Carlo Paalam at the Tokyo 2020 Olympics.

What I like about his story is that his coach, Elmer Pamisa, was there with him every step of the way. Pamisa has shared their story many times, that he discovered the son of a bakery helper and trained him to be part of the city’s youth team. When Pamisa returned from a competition in Armenia, Paalam was no longer boxing and back to scavenging. That became the turning point for the future Olympian.

All three of them did not get to win gold in Tokyo 2020. In their fourth matchup, Nesthy Petecio came up short against hometown bet Irie Sena and took home silver. Eumir Marcial had two abbreviated matches (one referee stoppage and a knockout) on his way to the quarterfinals, but bowed to Oleksandr Khyzhniak of Ukraine in the semifinals. He fought through a huge cut above his eye that he suffered through an accidental headbutt in the first round, but did not score enough to turn the judges in his favor, narrowly losing via split decision, 3-2.

Paalam was knocked down during the first round of the gold medal match, this time televised on free TV. It was one of those moments when you could feel that collective gasps and bated breaths through households, cheering on and wishing for an opportunity to keep fighting. He outlasted the standing eight count he was given and fought until the end of the third, which he won on all judges’ scorecards. He may have lost via split decision, 4-1, but it was something else.

Being in a generation that’s been spoiled with so many legendary, record-breaking athletes, finding specific ones to root for hasn’t been that hard. A couple of weeks ago, this article was supposed to be a piece about my favorite player, Chris Paul — a diminutive point guard who almost made it to the top but fell short once more. It was about my admiration of someone who wasn’t physically imposing, but had enough skills and wits to influence the game in his favor. He and the Phoenix Suns lost in the NBA Finals, which I felt was the closest he could ever get to that elusive NBA championship.

Roger Federer, who has always been my favorite athlete, because of how he makes everything so graceful and effortless, currently shares the record of 20 grand slams won with Rafael Nadal and Novak Djokovic (who can break that record in the US Open later this month). His time and reign is what led tennis to where it is now. He is my GOAT (Greatest of All Time) — but I will respect if anyone thinks the other two should be.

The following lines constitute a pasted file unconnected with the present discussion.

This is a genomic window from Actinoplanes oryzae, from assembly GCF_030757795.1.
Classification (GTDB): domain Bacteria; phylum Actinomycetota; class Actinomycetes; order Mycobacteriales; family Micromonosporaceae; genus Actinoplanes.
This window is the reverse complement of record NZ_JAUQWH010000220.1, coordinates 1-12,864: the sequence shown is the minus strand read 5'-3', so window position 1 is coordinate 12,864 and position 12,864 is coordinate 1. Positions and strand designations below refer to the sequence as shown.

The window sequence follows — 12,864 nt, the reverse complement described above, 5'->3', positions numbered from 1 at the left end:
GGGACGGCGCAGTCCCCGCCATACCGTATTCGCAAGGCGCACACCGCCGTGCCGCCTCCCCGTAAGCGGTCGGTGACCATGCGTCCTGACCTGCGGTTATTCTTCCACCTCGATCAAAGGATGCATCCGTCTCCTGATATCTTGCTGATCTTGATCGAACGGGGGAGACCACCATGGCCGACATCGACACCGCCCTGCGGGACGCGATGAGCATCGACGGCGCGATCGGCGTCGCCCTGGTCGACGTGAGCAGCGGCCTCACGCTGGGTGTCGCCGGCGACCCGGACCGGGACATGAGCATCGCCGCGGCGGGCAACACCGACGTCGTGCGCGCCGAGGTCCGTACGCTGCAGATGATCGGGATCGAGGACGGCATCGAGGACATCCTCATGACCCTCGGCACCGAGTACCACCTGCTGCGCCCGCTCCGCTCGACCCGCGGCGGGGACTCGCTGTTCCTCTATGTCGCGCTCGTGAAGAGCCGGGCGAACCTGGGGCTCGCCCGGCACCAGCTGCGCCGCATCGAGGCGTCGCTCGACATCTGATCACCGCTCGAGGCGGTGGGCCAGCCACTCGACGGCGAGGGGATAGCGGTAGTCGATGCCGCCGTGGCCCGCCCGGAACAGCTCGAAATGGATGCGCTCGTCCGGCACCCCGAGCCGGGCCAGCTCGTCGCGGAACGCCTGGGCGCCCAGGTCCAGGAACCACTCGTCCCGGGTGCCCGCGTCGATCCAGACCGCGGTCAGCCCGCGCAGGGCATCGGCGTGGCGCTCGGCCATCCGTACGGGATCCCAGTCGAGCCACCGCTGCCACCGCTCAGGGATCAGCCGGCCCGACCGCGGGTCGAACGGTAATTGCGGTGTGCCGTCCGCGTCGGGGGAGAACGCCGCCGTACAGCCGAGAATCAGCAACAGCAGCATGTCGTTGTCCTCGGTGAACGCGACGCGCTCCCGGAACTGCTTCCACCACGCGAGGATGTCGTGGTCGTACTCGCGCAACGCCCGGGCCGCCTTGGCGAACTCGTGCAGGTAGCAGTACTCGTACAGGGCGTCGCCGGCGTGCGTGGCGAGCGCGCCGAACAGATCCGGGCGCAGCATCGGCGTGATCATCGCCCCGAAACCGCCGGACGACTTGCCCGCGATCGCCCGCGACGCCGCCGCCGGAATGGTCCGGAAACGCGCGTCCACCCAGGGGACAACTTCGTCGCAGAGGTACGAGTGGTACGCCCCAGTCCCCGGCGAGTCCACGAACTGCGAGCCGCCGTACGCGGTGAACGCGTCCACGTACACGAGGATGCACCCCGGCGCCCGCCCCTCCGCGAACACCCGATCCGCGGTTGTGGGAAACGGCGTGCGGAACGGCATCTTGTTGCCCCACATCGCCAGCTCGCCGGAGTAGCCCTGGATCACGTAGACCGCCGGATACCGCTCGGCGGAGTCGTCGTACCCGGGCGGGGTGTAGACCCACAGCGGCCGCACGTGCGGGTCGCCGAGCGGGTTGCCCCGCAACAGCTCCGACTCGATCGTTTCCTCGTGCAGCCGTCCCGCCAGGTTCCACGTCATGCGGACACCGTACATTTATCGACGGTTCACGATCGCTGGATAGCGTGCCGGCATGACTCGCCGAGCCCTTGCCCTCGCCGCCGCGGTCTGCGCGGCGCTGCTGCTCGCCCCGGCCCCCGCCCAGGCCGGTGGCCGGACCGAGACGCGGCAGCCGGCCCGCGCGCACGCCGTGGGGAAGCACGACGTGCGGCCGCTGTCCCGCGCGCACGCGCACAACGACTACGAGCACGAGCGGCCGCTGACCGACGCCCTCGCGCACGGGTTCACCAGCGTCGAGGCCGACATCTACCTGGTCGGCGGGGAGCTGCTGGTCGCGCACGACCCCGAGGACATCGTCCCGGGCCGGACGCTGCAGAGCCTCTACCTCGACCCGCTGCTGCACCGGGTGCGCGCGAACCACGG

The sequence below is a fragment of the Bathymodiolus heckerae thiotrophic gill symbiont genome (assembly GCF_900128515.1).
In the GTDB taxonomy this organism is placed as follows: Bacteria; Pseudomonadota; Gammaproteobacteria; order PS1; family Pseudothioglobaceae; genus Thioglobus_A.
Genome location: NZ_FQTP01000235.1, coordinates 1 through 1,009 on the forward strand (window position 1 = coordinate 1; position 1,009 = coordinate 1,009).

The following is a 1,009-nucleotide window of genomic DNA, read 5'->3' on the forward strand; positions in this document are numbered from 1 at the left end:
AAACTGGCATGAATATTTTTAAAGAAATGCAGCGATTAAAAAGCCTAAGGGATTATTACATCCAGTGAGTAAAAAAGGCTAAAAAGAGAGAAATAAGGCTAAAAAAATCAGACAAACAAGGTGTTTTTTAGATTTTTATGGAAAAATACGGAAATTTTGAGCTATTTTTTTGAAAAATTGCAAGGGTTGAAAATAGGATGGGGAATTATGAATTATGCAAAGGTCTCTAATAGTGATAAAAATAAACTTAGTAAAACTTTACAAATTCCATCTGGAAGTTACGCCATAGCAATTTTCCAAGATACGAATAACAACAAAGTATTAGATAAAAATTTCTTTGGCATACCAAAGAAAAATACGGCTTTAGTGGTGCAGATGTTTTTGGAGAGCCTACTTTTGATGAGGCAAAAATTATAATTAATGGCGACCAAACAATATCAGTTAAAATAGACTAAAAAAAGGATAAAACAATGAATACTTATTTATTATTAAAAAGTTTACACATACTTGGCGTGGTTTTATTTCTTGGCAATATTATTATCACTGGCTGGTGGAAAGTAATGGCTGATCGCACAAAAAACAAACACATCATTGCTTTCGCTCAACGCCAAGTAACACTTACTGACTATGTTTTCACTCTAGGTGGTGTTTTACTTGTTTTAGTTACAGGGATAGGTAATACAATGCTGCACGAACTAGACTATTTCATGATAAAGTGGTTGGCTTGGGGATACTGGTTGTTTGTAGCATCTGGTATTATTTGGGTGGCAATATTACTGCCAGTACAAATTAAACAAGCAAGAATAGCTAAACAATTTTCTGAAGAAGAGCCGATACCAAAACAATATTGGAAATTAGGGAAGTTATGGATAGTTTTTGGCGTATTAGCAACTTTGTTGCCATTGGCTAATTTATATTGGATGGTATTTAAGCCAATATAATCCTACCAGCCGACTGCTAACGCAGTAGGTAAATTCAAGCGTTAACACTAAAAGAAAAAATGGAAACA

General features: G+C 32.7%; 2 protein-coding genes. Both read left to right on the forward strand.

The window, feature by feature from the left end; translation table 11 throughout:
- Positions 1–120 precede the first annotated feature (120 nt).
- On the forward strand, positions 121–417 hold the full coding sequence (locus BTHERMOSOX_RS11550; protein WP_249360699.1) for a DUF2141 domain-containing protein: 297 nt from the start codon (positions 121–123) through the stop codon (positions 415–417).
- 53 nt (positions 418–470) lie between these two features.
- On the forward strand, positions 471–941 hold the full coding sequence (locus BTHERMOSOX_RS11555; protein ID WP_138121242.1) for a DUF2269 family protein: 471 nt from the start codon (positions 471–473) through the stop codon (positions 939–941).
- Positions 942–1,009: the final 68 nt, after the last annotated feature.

The same goes for Michael Jordan, who aside from being a winner on-court, allowed players of his stature to become brands themselves, paving the way for the likes of LeBron James to become billionaires even while they are still playing.

It isn’t always about winning, or who won the most and who did this or that.

For me, the biggest takeaway of the Olympics is seeing that Filipinos can be among those names. That for fans — both old and new — there would be new favorite athletes, and followers of wherever their careers take them. And now, we wouldn’t have to look outside to find those favorite athletes, because they’re here and they’re proudly ours.

For 21-year-old Gymnastics World Champion Carlos Yulo, his performance at the Tokyo 2020 Olympics is a sign of greater things ahead.

The future shines ever brighter even for those who didn’t take home a medal. There’s the 20-year-old US Open Champion Yuka Saso, who finished ninth in Women’s Golf, 21-year-old Cris Nievarez who competed in the finals of Men’s Single Sculls in Rowing, 22-year-old Elreen Ann Ando who placed seventh in the 64kg group of Women’s Weightlifting, and 25-year old Ernest John Obiena who placed 11th in the Men’s Pole Vault in Athletics. For 21-year-old Gymnastics World Champion Carlos Yulo, it’s a sign of greater things. While he was unable to take home a medal for where he won in the World Championships (Floor Exercise), he managed to make it into the final of Vault, where he finished fourth place.

I am so excited to follow their careers, to see them get the recognition they deserve, and for them to keep reaping from the benefits and incentives that would be sent their way. When Tokyo decided to still push through despite concerns about variants and a worldwide resurgence of COVID-19 cases, it didn’t really feel that there would be much to be taken away from the two weeks of competition. But now, because of these athletes, their teams, and their coaches, there’s something we can forever hold on to — that at least in some way or form, some battles have been won.